Zoning is inherently a complex subject that has many competing interests that must be protected such as property rights, enforcement of city regulations, protection of property values, discontinuing nonconforming uses and structures, and of course safety and aesthetics. In New Jersey, each municipality has their own zoning laws that can dictate the permitted uses, bulk regulations (minimum lot size, height, density, setbacks, etc.), and certain exterior modifications. The City of Plainfield is the authority on all zoning matters and the below information is subject to change at any time. This FAQs section is only a general guide and may not apply to your specific situation. In order to know for sure, you should schedule an appointment with the Assistant Zoning Officer, Ronald Johnson by calling 908-753-3603 or email.
if my zone Changes, will i be able to continue using my property for a use that predated the new zone standards?
If you are located in an area that has had a recent zone change, your existing use of the property may be eligible to be grandfathered in. This depends on if your property has a Certificate of Occupancy (CO) that was ever issued for the use that you wish to continue. Most properties in Plainfield have a prior CO. The most recent CO is the legal use of the property despite the zone changing and may continue. If you do not have a CO for your current use, you have one (1) year to come before the Zoning Board of Adjustment to request a Certificate of Nonconformity (CN). A CN will grant approval for the use to continue in the event your use is no longer permitted in the new zone. However, a CN is only an option if the use was permitted in a previous zone at any point in history.
How do I know if the use on my property is a legal use?
You may check out the list of permitted uses in your zone by clicking here. To find out what zone you are in, you can click here. If the list of permitted uses does not include the use that is on your property, then your property can possibly be "grandfathered" into the zone. Grandfathering is only an option if your property has a Certificate of Occupancy (CO) from any year prior to the zone changing for the use you wish to have on the property. If multiple COs were issued on the property prior to the zone changing, the most recent CO is the document that will take precedence and will be considered the "legal" use of the property. All prior COs will be considered void and abandoned if the use has not been on the property for a long period of time and there is no indication of interest in continuing it before the newest CO was issued.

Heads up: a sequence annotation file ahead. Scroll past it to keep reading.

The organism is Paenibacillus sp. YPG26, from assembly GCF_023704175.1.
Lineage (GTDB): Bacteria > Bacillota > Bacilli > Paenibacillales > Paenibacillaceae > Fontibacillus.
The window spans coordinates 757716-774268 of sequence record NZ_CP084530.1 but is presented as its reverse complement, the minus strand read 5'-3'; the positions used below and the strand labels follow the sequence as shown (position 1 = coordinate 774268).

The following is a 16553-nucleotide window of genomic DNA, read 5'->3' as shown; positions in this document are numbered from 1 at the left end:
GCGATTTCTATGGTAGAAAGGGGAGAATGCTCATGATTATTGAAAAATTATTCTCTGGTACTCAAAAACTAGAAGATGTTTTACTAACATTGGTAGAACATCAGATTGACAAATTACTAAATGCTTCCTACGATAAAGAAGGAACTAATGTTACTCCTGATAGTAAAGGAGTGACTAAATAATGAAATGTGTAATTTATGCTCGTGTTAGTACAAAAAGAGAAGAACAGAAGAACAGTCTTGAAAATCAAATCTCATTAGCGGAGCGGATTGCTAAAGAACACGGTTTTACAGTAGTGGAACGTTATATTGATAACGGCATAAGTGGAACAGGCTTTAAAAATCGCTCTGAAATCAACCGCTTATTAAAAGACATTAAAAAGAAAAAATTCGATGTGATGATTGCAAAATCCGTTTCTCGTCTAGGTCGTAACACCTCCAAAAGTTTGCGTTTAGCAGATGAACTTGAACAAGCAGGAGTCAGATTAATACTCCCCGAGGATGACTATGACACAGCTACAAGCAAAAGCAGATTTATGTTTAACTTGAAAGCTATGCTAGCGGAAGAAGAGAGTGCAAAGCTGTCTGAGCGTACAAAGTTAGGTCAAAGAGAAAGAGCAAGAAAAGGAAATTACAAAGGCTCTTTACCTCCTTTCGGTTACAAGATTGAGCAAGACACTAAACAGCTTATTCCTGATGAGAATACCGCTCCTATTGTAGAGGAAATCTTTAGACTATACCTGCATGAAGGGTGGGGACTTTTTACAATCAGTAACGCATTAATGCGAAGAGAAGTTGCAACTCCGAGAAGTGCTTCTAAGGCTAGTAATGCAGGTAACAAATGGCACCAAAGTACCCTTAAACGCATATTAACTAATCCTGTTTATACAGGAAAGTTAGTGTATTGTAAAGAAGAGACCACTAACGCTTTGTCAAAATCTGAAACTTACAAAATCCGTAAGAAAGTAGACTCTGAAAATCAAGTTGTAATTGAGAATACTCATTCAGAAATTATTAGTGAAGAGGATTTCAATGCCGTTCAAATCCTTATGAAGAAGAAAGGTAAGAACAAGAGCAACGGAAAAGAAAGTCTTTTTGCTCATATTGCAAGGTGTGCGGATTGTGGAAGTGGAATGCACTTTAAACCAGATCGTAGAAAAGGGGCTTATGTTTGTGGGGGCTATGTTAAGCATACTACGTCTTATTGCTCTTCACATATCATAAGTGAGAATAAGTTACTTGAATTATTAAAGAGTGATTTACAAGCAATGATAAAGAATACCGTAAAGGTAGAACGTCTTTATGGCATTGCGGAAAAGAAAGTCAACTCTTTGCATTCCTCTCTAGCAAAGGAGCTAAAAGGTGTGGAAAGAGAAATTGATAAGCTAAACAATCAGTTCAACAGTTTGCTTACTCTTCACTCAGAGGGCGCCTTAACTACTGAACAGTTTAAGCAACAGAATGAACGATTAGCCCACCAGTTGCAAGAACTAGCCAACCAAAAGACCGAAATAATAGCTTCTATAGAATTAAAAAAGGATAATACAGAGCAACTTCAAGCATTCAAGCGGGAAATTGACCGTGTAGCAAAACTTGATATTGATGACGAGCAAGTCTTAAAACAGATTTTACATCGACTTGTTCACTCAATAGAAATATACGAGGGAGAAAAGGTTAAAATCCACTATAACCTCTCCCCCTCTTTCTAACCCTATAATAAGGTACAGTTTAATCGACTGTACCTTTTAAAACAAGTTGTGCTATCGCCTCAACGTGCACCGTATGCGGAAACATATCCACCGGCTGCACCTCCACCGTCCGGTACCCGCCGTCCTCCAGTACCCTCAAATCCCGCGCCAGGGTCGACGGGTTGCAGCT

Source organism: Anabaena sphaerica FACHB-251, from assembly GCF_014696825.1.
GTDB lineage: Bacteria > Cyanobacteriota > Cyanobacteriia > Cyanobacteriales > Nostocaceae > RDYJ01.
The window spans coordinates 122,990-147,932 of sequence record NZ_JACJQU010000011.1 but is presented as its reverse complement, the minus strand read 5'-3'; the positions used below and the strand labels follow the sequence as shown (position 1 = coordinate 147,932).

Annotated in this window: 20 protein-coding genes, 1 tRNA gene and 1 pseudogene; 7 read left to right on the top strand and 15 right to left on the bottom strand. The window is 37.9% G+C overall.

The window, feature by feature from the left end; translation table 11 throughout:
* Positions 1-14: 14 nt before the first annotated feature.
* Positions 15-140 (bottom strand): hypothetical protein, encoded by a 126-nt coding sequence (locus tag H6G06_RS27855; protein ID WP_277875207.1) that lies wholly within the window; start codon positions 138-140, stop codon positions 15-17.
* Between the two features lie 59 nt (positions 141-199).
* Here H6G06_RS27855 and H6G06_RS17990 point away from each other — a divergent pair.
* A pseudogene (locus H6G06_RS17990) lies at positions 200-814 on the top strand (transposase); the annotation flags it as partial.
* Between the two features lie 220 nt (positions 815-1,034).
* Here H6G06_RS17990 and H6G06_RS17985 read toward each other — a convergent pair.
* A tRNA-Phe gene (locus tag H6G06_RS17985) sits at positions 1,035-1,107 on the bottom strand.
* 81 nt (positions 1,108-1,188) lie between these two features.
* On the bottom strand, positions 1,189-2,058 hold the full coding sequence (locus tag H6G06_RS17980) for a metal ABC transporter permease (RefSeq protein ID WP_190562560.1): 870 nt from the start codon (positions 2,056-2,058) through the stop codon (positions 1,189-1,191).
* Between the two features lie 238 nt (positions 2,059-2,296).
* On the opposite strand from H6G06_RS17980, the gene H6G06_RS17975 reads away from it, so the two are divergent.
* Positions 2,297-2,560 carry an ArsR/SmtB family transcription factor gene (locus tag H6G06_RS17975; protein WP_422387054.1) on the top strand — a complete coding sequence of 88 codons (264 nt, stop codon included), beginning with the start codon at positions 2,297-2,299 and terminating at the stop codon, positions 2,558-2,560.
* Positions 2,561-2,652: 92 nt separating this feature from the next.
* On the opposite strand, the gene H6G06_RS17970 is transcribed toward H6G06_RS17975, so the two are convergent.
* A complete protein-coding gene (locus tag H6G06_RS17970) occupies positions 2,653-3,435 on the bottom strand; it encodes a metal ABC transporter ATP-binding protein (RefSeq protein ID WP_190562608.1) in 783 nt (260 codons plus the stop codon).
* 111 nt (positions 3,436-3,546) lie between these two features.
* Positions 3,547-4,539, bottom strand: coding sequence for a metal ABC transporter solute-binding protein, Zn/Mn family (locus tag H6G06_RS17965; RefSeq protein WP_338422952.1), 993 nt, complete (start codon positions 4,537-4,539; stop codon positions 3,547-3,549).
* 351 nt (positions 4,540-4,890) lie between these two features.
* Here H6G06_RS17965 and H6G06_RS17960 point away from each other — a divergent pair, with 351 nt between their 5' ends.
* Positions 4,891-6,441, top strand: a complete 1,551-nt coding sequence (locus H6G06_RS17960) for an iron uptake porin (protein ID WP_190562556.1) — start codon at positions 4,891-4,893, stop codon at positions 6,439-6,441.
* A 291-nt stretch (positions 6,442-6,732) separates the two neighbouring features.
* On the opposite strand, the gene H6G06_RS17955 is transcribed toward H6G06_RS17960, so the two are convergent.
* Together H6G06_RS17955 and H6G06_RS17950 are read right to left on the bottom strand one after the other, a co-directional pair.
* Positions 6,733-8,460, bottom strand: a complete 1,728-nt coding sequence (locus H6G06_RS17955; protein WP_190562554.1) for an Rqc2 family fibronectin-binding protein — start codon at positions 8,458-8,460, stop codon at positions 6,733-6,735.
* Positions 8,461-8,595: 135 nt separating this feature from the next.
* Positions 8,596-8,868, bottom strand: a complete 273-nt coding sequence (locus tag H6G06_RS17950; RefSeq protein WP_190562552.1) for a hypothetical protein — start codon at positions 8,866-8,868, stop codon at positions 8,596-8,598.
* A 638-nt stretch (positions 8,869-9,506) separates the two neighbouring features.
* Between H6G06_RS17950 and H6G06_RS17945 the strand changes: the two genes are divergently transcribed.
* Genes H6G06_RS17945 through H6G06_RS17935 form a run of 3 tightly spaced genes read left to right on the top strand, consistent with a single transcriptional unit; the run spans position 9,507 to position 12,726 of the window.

What is the difference between a Certificate of Occupancy (CO) and a Certificate of Compliance (coC)?
A CO is a document issued by the Construction Official certifying the use of the property and ensuring the property is safe for the designated use. A CoC is issued by the Code Enforcement Office to ensure the property meets the standards in the Property Maintenance Code. The CofC is required if you wish to rent, sell or buy a property. All properties require a CofC upon change of ownership/lease and require an inspection by a Code Enforcement Officer.
If I am replacing an existing fence, do I need to have a zoning permit?
Yes! All fences, even replacements, need a zoning permit. The reason for this is because zoning laws may have changed since your original fence was constructed. For example, chain link fences were permitted in front yards prior to 2002, however the current ordinance does not permit chain link fences. Therefore, someone who previously had a chain link fence would not be permitted to replace it with another chain link, but would have to change to another fence type (vinyl, wood, wrought iron, etc.).
I received a zoning violation, what do I do?
If you've received a zoning violation, the first step is to contact the Assistant Zoning Officer prior to the compliance date specified on your letter. You have the option to either remove the violating item/improvement on the property or apply for a zoning permit. If you believe the section of the ordinance that was the cause of the violation does not apply to you, or it was issued in error, you may also appeal the zoning violation by submitting a letter of appeal to the Assistant Zoning Officer stating why you appeal. You will be required to go before the Zoning Board of Adjustment (ZBA) so they can determine if the section applies to your specific improvement/item. In the event the ZBA decides the section does not apply to you, the violation will be dropped. If they decide the Assistant Zoning Officer correctly cited the ordinance and the violation is valid, you will be expected to comply with the violation notice. You may also apply for a variance from the ZBA if your improvement does not conform to the Land Use Ordinance and cannot be granted a permit by the Assistant Zoning Officer. The application for the ZBA can be found here.
I think I see a violation in the city, what do I do?
Call the Assistant Zoning Officer, Ronald Johnson, at 908-753-3603 and report the possible violation. All calls/emails are anonymous and you will not be expected to give your name or contact information.